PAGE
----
No new type face approaching that of Jenson appeared until almost the close of the century. In 1495 Aldus Manutius, a scholar interested in the editing of greek texts set up a press in Venice, and issued in that year a tract by the Renaissance humanist Pietro Bembo printed in a variation of the roman letter, which was in a comparatively short time to supersede Jenson's. In this type we have, says Mr Stanley Morison 'the origin of all old-faces'1 though he remarks that it represents only a 'first-state'. It is marred, among other things by over-large capitals and by poor cutting. But in its final and perfected form it is a face of great beauty: the capitals are smaller and both these and the lower-case are lighter. The cutting is greatly improved. Our illustration on page 33 is from the beautiful Aldine book in which it was first used, the famous Hypnerotomachia Poliphili by Francesco Colonna published by Aldus in 1499. A year later, Aldus, who has been named as the greatest of all the Venetian printer-publishers, designed, with the help of his typecutter, the first italic type face. We shall return to this famous type shortly under the section on italics.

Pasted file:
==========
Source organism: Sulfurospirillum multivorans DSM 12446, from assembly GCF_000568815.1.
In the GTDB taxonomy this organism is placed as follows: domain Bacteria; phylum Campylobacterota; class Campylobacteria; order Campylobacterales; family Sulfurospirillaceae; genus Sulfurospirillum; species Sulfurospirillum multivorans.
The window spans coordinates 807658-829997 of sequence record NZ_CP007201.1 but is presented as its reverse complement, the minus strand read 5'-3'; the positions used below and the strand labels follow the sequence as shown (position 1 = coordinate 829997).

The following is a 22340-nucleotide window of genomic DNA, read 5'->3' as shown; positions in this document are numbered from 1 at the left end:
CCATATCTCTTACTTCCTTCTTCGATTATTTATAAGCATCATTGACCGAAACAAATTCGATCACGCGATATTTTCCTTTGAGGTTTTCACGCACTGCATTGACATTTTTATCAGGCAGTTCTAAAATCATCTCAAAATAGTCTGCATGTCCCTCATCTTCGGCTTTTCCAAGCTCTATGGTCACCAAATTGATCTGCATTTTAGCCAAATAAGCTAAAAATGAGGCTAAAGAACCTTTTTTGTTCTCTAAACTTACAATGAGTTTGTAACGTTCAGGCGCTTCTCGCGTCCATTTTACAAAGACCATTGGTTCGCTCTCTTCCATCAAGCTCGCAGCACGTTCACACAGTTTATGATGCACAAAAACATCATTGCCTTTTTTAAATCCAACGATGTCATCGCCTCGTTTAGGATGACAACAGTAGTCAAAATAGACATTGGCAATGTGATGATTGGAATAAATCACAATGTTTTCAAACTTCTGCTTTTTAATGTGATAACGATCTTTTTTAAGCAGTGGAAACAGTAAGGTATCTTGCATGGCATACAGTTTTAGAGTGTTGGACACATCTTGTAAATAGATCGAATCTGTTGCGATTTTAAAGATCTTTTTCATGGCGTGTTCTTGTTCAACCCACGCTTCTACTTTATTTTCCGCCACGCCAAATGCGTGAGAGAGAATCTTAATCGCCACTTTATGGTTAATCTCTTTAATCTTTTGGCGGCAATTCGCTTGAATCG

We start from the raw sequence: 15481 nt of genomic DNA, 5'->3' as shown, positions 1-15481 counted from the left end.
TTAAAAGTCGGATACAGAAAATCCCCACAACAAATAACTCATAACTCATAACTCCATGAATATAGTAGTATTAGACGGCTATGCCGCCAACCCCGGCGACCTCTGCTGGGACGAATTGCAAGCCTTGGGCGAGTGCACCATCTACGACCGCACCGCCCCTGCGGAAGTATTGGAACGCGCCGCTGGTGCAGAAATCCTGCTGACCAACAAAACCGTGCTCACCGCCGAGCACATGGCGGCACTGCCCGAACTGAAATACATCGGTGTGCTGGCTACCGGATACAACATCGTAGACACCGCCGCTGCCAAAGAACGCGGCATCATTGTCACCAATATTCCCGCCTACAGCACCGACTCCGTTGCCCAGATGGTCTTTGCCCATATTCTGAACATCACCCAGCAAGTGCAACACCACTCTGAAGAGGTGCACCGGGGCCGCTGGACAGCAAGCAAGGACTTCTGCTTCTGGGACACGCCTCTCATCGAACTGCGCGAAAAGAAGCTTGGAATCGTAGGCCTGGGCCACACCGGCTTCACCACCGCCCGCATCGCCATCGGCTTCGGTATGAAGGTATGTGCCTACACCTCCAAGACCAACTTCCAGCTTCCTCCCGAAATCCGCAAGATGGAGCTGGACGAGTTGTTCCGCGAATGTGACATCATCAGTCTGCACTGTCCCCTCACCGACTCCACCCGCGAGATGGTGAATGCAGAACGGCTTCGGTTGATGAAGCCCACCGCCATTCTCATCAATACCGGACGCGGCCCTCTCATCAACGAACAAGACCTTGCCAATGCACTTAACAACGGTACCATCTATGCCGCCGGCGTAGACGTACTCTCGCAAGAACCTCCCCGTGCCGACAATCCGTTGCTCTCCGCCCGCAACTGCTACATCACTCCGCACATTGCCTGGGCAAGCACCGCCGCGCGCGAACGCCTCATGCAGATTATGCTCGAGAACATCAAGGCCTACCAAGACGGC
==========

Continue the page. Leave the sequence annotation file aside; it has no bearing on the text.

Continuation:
Aldus's fame rests in part on his scholarship: his texts were correct and his books were widely distributed throughout Europe. Not only were his texts copied in all the important printing centres but the types in which they were set were copied also.Thus French printers were soon employing their variations of the Aldine roman. One of the first and most famous typecutters to use Aldus's letter as a model was the____________________